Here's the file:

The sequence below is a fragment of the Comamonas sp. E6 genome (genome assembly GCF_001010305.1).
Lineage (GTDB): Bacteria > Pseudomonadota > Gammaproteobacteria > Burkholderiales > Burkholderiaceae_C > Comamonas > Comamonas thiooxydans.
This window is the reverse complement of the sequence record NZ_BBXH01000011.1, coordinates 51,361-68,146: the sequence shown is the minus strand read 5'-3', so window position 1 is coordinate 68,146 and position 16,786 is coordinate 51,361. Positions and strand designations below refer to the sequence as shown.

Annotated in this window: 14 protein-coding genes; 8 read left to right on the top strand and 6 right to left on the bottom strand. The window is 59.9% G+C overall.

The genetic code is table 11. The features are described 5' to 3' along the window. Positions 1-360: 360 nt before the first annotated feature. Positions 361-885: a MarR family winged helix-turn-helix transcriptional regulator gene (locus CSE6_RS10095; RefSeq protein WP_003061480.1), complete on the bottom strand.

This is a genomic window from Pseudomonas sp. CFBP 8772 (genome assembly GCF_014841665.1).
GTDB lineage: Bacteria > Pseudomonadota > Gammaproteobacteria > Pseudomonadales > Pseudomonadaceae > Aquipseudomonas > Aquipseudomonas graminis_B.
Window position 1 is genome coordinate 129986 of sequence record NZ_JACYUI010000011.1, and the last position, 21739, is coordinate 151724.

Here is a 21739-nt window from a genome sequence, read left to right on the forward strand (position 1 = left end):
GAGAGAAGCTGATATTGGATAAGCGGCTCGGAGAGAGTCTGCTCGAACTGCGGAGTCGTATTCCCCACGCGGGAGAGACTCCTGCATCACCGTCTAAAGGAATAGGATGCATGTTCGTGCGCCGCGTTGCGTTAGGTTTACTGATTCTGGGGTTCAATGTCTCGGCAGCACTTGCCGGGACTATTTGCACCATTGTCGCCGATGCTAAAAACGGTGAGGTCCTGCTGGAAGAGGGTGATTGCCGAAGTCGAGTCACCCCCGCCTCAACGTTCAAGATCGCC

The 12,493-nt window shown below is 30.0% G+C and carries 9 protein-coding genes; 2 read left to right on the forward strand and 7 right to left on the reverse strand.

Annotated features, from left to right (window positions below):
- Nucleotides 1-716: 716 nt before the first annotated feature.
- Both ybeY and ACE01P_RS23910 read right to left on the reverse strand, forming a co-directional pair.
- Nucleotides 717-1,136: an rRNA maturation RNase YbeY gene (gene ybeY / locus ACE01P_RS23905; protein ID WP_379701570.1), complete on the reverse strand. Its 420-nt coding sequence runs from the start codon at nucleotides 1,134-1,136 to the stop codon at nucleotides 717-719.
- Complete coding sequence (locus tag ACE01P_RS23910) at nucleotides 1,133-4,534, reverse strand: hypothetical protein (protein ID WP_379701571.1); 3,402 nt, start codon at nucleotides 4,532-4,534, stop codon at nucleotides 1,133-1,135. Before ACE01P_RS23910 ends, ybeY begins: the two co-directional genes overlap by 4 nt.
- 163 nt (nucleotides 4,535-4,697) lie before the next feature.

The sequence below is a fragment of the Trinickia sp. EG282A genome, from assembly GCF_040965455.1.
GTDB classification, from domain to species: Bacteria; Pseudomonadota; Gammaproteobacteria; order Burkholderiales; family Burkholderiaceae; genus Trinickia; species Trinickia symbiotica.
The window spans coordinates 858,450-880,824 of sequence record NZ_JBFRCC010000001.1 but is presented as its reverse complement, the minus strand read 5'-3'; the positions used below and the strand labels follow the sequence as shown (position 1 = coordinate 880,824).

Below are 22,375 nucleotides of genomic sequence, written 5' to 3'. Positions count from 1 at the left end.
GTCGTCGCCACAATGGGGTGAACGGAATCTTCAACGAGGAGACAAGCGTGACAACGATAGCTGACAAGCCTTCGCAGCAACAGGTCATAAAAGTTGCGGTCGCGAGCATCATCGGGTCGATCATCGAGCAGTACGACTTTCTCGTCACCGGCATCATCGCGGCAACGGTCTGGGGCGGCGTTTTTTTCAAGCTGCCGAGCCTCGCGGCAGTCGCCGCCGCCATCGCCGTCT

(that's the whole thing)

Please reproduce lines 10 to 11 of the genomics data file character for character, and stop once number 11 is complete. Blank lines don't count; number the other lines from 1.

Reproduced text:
GAGAGAAGCTGATATTGGATAAGCGGCTCGGAGAGAGTCTGCTCGAACTGCGGAGTCGTATTCCCCACGCGGGAGAGACTCCTGCATCACCGTCTAAAGGAATAGGATGCATGTTCGTGCGCCGCGTTGCGTTAGGTTTACTGATTCTGGGGTTCAATGTCTCGGCAGCACTTGCCGGGACTATTTGCACCATTGTCGCCGATGCTAAAAACGGTGAGGTCCTGCTGGAAGAGGGTGATTGCCGAAGTCGAGTCACCCCCGCCTCAACGTTCAAGATCGCC

The 12,493-nt window shown below is 30.0% G+C and carries 9 protein-coding genes; 2 read left to right on the forward strand and 7 right to left on the reverse strand.